In the present embodiment, lower platen 23 is placed in a mold press (not shown) and lower long cover 28 is placed in lower platen 23 (FIG. 19). Lower cover 28 contacts the inside surface 36 of lower platen 23. Covers 28 (FIGS. 15-18) have a raised portion 53 shaped to receive and house the connector 41 and its electrical contacts 51. Along a portion of the lower periphery of the raised portion 53 of cover 28 is a flange 55 which joins raised portion 53 to a second raised portion 61 shaped to receive and house the integrated circuit package 34. A third raised portion 63 is shaped to receive and house the switch 47. Raised portion 63 is bordered by a flange 65 which is connected on two sides to raised portion 61. Raised portion 63 has an opening 67 to provide access to the lever on switch 47 after the PC card 30 has been encapsulated. Flanges 55 and 65 contact and support substrate 32 in the mold. Cover 28 preferably is a metallic element (or metallic coated element) and attached to the internal ground (not shown) of the substrate 32 (e.g., by being located on a metallized pad). Upper cover 28, which is identical to lower cover 28, is placed over substrate 32, connector 41, electrical contacts 51, integrated circuit package 34 and switch 47 such that connector 41, electrical contacts 51, integrated circuit package 34 and switch 47 are housed by the upper and lower covers 28 and the covers form a seal with the substrate upper surface 57 and lower surface 59 and inside surfaces of the mold platens. Contact of the inside surfaces of the mold platens with the outer surfaces of the raised portions 63 prevents fluid molding compound from entering openings 67. One of ordinary skill in the art will recognize that it is equivalent and within the scope of the claims to place the lower and upper covers on the substrate and connector, then place that assembly in the mold cavity. Upper platen 29 is aligned over lower platen 23 so that mold cavity 25 is formed surrounding all of lower and upper covers 28, and substrate 32. FIG. 19 shows the lower cover, upper cover and substrate located between mold platens 23 and 29, which are employed in the transfer molding operation.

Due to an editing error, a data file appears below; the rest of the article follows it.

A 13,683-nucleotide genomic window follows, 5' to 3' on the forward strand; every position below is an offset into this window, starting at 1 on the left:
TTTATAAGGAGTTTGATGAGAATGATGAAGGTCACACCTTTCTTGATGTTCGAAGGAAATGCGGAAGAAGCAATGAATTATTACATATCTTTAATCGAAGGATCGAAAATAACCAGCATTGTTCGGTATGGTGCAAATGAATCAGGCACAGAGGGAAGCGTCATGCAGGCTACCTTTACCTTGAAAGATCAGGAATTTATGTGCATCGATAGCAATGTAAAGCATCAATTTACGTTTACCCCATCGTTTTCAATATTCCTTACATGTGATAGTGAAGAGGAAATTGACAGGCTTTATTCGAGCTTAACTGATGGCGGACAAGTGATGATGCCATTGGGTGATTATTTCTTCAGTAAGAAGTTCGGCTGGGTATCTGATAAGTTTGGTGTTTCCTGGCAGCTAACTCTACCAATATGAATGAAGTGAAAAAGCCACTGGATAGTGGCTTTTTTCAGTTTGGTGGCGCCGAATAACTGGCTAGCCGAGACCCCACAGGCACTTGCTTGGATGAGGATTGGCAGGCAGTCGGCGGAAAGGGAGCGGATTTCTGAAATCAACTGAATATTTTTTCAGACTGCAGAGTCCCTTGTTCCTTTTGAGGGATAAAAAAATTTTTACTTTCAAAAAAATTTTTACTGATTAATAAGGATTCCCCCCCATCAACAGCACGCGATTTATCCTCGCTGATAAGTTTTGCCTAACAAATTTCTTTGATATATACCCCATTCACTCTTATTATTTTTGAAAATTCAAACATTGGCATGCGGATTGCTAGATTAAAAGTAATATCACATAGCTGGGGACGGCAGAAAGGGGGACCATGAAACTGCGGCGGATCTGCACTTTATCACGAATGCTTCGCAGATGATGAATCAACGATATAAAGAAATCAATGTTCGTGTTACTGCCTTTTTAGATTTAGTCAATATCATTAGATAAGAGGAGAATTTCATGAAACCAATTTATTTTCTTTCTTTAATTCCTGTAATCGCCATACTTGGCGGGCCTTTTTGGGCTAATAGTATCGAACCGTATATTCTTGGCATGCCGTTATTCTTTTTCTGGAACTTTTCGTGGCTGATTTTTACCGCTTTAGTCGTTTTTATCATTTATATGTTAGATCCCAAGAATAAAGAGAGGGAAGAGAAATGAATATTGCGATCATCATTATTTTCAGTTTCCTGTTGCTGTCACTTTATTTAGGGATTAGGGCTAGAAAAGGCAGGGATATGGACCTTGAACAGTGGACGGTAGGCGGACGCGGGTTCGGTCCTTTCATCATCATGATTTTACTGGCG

The fluid molding compound passes into mold cavity 25 and flows over flanges 55 and 65 of upper cover 28 and under flanges 55 and 65 of lower cover 28 to encapsulate the flanges of the covers and form ribs 69 and 71 in the PC card over the flanges that are integral with the encapsulant 39. The molding compound forms a seal with the upper and lower covers. The molding compound hardens into encapsulant 39 that surrounds the top and bottom covers 28. After the molded body 39 is hardened, the raised portions 53, 61, and 63 of the covers 28 are exposed on the top and bottom of the encapsulant 39 as a result of being in contact with the surfaces of the top and bottom mold platens (FIG. 19).